Securities finance regulatory rundown

Securities finance regulatory rundown

Chen Xu, associate at Debevoise & Plimpton, offers an overview of the regulatory agenda impacting the securities finance industry in the US.

Last year, the highlight of President Trump’s financial regulatory agenda was passage of the Economic Growth, Regulatory Relief and Consumer Protection Act (EGRRCPA), which mandated that the US federal bank regulators scale back certain elements of their post-crisis regulatory regime. In the second half of 2018 and the first half of 2019, these regulators have been working to execute their Congressional mandate, culminating in a set of proposals to tailor their prudential framework for large US and foreign banking organizations.

Although these proposals provide significant, targeted relief for some firms, these proposals represent a tailoring of requirements rather than a wholesale reduction. In particular, US federal bank regulators remain focused on ensuring that the largest and most complex firms remain subject to a robust prudential framework, particularly with respect to their securities financing transaction (SFT) activities. This tension between regulatory tailoring and a special focus on certain core areas of prudential regulation will be a key theme of this coming year.

Impact of EGRRCPA and tailoring proposals on SFTs

Prior to adoption of the EGRRCPA in 2018, the original 2010 version of the Dodd-Frank Act required federal regulators to adopt enhanced prudential standards for all banking organizations with $50 billion or more in total consolidated assets. The EGRRCPA raised this threshold to $250 billion, but gave the federal bank regulators the ability to further tailor standards for firms with at least $100 billion, but less than $250 billion in assets based on their capital structure, riskiness, complexity, financial activities, size and other risk-related factors.

The tailoring proposals published by the federal bank regulators implement this new framework by creating four categories of prudential standards for firms with $100 billion or more in the assets. Category I firms include the US global systemically important banks (GSIBs). Category II firms include firms with $700 billion or more in assets or $75 billion or more in cross-jurisdictional activity, and includes the foreign GSIBs most active in the US. Category III firms include firms with $250 billion or more assets or at least $75 billion in one of: nonbank assets, short-term wholesale funding or off-balance sheet exposure. Category IV firms include all other firms with $100 billion or more in assets. For foreign firms, the relevant thresholds would be measured with respect to their US operations or US intermediate holding company, as applicable.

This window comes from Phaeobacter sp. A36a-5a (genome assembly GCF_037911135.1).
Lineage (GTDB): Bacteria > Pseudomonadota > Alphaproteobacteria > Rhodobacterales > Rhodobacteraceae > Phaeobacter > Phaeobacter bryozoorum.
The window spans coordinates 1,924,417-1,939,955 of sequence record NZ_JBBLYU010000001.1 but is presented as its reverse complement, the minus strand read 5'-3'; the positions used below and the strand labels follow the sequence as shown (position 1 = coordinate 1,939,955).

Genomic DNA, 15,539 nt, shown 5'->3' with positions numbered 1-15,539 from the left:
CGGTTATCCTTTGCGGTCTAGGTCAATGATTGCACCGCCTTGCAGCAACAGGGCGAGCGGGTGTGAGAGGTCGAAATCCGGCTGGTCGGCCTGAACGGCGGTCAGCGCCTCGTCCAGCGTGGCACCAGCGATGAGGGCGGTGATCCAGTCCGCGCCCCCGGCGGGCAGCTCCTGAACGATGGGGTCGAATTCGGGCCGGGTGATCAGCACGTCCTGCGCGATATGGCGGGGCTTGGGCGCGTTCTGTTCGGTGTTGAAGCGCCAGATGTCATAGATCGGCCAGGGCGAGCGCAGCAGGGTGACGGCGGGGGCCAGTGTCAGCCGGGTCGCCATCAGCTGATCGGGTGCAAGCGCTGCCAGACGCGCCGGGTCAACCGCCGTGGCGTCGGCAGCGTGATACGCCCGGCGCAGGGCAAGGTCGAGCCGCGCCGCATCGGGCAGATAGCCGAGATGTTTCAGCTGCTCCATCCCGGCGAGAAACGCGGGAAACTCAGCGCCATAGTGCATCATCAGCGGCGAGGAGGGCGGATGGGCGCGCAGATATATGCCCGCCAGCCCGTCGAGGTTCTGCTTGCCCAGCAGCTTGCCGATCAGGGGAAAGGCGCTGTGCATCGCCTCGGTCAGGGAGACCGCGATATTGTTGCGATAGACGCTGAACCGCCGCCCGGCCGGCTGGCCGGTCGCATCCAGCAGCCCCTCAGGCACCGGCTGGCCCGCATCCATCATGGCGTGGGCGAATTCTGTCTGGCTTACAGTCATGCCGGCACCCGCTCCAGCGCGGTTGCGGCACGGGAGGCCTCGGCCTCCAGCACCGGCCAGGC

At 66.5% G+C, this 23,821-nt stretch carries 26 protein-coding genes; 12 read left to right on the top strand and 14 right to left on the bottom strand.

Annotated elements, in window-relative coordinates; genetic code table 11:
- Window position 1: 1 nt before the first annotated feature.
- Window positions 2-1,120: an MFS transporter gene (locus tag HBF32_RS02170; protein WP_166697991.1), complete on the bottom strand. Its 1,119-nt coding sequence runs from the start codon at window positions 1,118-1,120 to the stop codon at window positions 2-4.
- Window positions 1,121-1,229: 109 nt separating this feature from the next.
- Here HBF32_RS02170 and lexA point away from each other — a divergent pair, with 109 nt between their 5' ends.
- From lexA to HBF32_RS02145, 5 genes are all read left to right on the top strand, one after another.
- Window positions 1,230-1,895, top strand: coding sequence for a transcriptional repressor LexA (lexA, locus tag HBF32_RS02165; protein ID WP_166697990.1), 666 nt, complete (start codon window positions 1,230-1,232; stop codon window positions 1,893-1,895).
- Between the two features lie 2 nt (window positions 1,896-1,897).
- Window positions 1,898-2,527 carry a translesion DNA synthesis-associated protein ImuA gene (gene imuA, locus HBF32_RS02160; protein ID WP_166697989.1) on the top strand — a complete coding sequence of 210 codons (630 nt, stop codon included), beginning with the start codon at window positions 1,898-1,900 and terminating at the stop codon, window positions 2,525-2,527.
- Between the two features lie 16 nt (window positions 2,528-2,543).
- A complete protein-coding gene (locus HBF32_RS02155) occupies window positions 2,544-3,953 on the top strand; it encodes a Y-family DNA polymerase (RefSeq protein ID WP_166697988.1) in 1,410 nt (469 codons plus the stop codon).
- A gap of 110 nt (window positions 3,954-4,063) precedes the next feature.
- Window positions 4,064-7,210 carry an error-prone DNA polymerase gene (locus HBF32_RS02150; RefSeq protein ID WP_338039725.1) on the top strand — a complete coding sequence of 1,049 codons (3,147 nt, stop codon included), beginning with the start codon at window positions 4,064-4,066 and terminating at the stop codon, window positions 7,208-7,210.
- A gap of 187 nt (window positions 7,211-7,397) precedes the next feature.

The proposals would significantly reduce prudential requirements for firms in Categories III and IV, but would largely retain the requirements for firms in Categories I and II. For many foreign firms operating in the US, the proposals would even impose new quantitative liquidity requirements on their US intermediate holding companies, including liquidity coverage ratio (LCR) and net stable funding ratio (NSFR) requirements. The LCR requires firms to hold a buffer of high quality liquid assets to cover potential net cash outflows over a 30 day stress scenario. The NSFR requires firms to fund their longer term and less liquid assets with stable funding in the form of “sticky” deposits, medium/long-term debt and regulatory capital. Each of the LCR and NSFR are designed to penalize short-term wholesale funding, including overnight cash obtained from, and provided in connection with, SFTs.

Previously, US intermediate holding companies of foreign banking organizations that did not own a US depository institution were not subject to the LCR or NSFR. This provided the US broker-dealer arms of certain foreign banks with a comparative funding advantage to US firms. If adopted as formulated, the proposals could place increased pressure on these foreign firms to reduce their reliance on short-term wholesale funding and impair their access to US dollar funding generally, which could be at odds with their business strategies in the US.

Even the framing of the categories themselves could have a significant influence on US SFT activity. For example, a key inflection point in the four category system is the level of a firm’s weighted short-term wholesale funding, which includes to varying degrees funding obtained from SFTs with maturity of one year or less. Another key inflection point is nonbank assets, which would include SFT assets (receivables) held by US broker dealers. Yet another inflection point is off-balance sheet exposure, which would include borrower default indemnification provided by securities lending agents. Firms seeking to avoid a particular category or specific requirements could be incentivized to scale back their SFT activities in order to fall below one of the relevant thresholds.